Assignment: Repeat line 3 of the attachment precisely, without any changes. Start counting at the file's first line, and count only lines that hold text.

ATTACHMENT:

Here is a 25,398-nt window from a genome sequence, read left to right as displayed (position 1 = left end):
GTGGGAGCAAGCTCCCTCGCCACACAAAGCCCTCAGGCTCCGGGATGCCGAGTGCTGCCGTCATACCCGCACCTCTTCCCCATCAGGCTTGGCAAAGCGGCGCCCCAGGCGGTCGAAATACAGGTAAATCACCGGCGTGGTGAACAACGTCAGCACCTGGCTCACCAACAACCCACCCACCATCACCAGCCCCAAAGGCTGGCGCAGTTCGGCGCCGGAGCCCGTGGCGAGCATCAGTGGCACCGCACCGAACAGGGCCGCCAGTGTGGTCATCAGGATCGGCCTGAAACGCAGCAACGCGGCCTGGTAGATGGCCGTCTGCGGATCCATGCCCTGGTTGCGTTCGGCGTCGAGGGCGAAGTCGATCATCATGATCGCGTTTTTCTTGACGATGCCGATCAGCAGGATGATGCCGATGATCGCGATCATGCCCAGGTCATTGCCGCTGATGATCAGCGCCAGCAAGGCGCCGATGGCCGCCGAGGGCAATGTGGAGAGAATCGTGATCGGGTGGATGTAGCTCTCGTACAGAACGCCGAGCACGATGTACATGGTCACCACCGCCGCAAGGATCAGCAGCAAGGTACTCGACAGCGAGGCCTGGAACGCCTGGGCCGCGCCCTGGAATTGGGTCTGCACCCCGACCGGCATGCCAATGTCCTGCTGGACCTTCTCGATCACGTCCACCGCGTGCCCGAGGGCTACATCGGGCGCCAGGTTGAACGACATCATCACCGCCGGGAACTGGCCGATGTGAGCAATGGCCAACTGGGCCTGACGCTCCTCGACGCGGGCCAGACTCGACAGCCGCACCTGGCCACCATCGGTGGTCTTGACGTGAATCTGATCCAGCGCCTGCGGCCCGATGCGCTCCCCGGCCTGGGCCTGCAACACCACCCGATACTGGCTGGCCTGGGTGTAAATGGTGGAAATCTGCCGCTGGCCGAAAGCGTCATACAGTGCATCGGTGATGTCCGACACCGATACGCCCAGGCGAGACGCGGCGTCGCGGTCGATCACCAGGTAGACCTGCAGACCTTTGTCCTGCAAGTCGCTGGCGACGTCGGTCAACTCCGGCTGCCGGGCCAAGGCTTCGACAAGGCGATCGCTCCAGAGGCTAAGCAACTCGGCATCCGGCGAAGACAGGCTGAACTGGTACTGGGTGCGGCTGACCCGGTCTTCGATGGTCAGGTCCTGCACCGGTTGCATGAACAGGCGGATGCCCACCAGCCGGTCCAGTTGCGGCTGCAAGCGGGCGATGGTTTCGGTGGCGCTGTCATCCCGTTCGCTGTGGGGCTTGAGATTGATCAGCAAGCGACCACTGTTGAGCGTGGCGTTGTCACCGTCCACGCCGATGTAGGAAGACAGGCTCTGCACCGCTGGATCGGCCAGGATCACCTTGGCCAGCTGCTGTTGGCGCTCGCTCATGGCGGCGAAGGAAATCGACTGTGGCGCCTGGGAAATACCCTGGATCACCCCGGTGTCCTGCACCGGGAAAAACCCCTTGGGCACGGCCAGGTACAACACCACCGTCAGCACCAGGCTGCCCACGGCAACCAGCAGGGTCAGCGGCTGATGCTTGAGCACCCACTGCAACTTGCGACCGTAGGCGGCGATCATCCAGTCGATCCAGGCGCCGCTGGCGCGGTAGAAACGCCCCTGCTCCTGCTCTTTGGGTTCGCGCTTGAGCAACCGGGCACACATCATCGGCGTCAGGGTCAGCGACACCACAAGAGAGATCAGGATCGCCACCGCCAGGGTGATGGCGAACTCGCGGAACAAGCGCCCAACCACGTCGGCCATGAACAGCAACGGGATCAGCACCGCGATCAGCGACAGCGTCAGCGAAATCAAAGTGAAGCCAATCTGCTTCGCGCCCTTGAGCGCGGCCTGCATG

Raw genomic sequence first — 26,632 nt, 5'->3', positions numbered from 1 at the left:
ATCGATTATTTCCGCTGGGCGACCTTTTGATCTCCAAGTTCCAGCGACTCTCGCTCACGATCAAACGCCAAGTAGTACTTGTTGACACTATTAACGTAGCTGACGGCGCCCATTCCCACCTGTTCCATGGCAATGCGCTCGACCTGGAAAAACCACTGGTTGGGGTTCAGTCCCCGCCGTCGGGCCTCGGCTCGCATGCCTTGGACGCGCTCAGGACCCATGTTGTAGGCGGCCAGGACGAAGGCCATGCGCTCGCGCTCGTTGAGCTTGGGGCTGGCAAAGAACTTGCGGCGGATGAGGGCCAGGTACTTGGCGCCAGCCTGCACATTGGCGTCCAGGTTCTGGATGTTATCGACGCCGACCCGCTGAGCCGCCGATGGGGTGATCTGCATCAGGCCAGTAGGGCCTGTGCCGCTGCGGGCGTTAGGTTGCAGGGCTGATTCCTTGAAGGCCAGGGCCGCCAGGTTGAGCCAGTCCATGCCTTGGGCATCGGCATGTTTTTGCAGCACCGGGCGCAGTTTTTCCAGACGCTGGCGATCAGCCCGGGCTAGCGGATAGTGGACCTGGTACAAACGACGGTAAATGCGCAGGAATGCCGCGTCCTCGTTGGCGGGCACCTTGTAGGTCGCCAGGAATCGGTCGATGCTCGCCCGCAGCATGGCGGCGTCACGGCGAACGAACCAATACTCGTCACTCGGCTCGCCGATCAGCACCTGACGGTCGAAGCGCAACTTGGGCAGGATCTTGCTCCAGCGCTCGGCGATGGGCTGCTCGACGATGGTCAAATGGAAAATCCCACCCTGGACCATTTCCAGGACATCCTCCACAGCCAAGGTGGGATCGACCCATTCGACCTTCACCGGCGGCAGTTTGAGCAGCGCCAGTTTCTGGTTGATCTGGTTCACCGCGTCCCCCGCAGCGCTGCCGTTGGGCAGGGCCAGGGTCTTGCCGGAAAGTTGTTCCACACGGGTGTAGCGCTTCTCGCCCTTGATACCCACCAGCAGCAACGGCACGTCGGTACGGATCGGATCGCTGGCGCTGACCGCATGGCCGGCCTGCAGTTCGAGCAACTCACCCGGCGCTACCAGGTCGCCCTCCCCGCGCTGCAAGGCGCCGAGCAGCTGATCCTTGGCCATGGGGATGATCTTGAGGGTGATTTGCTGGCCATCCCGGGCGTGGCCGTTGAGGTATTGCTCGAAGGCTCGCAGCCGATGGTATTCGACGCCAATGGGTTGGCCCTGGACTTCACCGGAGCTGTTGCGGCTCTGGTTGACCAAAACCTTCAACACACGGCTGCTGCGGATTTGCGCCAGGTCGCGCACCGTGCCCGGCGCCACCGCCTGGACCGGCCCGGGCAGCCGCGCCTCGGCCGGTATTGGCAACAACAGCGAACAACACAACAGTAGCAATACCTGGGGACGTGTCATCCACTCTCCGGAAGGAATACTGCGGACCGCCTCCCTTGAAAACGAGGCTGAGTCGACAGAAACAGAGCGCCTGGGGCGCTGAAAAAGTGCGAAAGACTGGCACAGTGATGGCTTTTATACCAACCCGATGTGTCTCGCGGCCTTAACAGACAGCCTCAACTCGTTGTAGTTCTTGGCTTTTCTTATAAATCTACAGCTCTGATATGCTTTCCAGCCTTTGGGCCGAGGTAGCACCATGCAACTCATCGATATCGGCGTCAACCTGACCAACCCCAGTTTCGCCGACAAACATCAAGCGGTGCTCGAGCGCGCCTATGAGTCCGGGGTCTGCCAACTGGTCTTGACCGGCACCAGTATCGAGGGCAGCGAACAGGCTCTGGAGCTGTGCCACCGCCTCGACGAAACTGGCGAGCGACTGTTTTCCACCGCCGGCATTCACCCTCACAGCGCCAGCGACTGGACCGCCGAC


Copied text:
Raw genomic sequence first — 26,632 nt, 5'->3', positions numbered from 1 at the left: